Ethernet isn't well suited for exposing raw block devices
While we could have something like target disk now over the built-in Ethernet port on basically every laptop, Ethernet isn't very good for the job. There's no simple, widely adopted standard for exposing block devices over Ethernet, bandwidth isn't great, security is a concern, and it isn't really designed for direct peer-to-peer links.
- Block Protocols: iSCSI is widely adopted, but it's not simple to configure or use. It's a big complicated spec that'd make it hard to implement a simple iSCSI target in firmware. AoE / ATA-over-Ethernet is simple, low overhead, and fast, but not particularly widely adopted (in particular, there aren't any drivers built in to Microsoft Windows) and it's a loose de-facto standard pushed by one company. The NBD protocol is a largely Linux-specific protocol with no client support for Windows at all. I'd love to see ATAoE adopted for target disk over Ethernet, but it's not widely known or accepted so there'd be some resistance there.
- File protocols like SMB/CIFS, NFS, etc aren't well suited for firmware level "target disk" because they don't offer raw block-by-block access, and the firmware has to understand the file system(s) on the disk in order to export the protocol.
- Even now, not all Ethernet MAC/PHY implementations support auto-MDIX, which is required to allow two computers to be connected directly via an ordinary Ethernet cable. Unless at least one of the computers supports Auto-MDIX you need a special crossover Ethernet cable with different wiring to connect the two computers together!
- Because 10/100/1000 (Gigabit) Ethernet is power-hungry and somewhat more expensive to make, it's commonplace for power-sensitive devices like laptops to only have 10/100 Fast Ethernet ports. Sometimes they have a Gigabit ethernet controller on the chipset, but only a 100 megabit capable PHY to save power. 10/100 Ethernet can only transfer 8-10 megabytes of data per second, which isn't much good for something like target disk mode.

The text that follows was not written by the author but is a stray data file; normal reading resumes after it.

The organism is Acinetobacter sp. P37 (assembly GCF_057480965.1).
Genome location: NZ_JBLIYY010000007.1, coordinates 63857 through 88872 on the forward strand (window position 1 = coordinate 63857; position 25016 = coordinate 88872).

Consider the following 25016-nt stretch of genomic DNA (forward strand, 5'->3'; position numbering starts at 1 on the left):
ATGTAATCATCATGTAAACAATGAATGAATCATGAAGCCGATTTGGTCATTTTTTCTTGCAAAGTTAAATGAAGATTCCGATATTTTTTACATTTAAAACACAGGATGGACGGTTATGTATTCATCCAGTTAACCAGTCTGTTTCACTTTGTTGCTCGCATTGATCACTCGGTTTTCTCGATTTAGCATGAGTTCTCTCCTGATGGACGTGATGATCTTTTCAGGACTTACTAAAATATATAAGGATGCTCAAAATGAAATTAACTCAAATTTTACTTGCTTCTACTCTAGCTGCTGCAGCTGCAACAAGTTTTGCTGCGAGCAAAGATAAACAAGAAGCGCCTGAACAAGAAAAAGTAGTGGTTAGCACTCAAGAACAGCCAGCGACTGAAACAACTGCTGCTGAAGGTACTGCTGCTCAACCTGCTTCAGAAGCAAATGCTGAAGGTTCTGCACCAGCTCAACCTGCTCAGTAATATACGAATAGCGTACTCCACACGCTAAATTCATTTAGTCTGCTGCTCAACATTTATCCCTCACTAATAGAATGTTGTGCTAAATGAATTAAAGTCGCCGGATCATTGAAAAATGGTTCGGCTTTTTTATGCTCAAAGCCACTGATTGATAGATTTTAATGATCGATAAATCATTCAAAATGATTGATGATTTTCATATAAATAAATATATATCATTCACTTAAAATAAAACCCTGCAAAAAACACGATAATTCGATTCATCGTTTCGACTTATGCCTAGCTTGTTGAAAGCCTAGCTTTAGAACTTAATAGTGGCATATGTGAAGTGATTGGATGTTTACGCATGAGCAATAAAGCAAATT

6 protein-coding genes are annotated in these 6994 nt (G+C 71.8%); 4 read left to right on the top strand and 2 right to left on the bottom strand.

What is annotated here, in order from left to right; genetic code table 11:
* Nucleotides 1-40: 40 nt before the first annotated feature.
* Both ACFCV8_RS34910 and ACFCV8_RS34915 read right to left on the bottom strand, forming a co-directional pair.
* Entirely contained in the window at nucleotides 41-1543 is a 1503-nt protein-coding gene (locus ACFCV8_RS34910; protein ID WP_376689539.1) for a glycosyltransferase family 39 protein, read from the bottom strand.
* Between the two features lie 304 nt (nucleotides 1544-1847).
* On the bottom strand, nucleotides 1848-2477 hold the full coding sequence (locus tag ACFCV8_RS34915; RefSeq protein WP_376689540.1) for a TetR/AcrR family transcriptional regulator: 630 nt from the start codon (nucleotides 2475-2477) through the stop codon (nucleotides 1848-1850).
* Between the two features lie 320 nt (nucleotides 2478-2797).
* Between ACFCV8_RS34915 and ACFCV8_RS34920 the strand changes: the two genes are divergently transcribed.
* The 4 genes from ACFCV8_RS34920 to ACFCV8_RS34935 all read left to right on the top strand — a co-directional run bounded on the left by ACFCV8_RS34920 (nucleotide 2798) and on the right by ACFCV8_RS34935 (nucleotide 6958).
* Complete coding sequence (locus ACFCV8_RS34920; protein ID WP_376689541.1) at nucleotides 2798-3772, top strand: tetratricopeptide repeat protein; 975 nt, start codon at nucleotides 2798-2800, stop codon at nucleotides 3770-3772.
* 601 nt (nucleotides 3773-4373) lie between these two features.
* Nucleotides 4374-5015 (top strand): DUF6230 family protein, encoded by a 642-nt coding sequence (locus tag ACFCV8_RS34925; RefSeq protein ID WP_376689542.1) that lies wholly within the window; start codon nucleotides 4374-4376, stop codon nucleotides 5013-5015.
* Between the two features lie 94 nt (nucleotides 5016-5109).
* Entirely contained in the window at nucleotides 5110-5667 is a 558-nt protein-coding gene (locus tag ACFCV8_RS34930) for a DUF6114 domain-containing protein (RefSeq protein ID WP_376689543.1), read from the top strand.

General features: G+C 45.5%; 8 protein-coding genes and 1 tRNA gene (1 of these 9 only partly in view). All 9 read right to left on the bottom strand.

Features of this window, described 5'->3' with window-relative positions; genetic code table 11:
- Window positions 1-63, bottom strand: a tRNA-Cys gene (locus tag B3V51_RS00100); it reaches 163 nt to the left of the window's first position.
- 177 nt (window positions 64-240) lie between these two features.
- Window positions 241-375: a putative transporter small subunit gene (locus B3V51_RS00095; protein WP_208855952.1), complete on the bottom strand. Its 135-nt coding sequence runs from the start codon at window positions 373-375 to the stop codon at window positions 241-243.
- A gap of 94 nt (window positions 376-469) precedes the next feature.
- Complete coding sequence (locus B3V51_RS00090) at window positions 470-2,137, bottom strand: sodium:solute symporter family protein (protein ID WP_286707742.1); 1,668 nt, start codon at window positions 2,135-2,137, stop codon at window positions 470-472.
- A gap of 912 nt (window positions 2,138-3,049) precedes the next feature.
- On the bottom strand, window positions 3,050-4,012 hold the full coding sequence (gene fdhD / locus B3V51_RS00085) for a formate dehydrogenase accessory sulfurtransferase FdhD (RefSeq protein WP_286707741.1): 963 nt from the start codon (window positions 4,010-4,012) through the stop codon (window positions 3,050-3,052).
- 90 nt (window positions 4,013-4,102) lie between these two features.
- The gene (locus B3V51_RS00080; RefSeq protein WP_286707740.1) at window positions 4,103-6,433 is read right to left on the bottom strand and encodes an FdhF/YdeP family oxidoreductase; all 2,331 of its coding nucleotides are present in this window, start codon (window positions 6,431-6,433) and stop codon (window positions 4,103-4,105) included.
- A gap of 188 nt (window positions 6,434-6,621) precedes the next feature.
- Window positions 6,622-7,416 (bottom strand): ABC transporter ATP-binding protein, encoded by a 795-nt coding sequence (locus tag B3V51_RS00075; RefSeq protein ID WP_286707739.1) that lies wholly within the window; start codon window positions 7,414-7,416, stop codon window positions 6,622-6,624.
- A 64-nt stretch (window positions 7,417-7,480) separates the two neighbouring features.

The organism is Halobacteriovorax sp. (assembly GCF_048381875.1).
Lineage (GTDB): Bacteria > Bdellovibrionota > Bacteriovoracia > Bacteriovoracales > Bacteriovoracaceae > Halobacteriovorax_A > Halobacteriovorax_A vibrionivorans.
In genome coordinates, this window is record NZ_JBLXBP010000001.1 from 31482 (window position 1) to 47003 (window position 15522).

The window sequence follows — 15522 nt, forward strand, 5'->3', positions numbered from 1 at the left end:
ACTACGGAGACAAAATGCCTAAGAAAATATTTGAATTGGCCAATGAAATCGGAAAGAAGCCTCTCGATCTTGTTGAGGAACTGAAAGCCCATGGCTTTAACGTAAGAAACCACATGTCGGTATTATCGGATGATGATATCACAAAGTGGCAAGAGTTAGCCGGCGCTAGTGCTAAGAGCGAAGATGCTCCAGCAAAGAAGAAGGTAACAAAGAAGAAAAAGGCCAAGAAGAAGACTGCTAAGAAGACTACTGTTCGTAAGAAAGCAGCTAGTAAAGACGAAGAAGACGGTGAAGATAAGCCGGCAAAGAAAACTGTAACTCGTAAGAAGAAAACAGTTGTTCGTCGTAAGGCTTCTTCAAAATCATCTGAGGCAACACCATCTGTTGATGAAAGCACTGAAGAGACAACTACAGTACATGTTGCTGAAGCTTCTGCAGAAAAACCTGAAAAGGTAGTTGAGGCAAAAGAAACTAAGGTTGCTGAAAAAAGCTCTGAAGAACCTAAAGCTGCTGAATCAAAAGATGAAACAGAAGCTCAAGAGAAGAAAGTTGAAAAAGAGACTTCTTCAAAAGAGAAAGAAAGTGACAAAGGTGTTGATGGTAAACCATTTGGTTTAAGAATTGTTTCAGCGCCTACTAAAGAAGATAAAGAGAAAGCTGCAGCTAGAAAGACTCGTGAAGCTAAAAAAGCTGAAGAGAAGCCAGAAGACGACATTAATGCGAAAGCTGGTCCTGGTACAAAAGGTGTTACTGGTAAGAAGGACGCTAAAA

LightPeak/Thunderbolt may be royalty free, but it isn't cheap
Unlike FireWire, the new Intel Thunderbolt / Light Peak has no per-port, per-host or per-chip royalties. The only barrier to adoption is the high cost of the controller chip and ports. Alas, right now that cost is high enough that we won't be seeing the new interface appearing on everything for quite some time yet.
What's going to be needed is for Intel to integrate Light Peak onto its host chipsets, the same core parts that provide USB support. Until adding Light Peak is a low marginal cost for OEMs, they're not going to do it. I doubt that Intel can cost-effectively integrate Light Peak onto its main chipsets yet, but if it isn't working on it I'll be amazed.
For now, no target disk
My three-year old Intel-motherboard PC should be capable of target disk mode but for the lack of USB OTG, FireWire, or Light Peak. There's no reason it couldn't export its HDD and DVD drive over the Ethernet port with iSCSI, which every modern Windows OS and any non-prehistoric Linux supports connecting to. It could easily support FireWire if an add-in FireWire PCI/PCIe card was detected, since almost all FireWire cards have the standard FireWire OHCI host interface so no card-specific drivers are required. It is an EFI firmware machine; I'm running 64-bit Windows 7 and Fedora 17 on it with GPT partition tables and EFI boot. All it needs is the firmware support for target disk, even for this somewhat older PC.
My new Lenovo T420 arrived today. It has a full EFI firmware and even lets me turn off legacy BIOS entirely. Suspend and resume are instant. It supports EFI applications. DisplayPort is supported. It's a seriously modern laptop (except for the weird lack of USB3 support) ... but it has no USB OTG Micro-AB port, no FireWire, no Light Peak, and no firmware support for any kind of target disk. You know what it does have, though? A F***ing VGA port! What a shameful waste of space that could've been turned to something useful.
Intel, pull your thumb out and start including target disk in the EFI firmwares you provide for OEMs (and use in your own products). It's past time.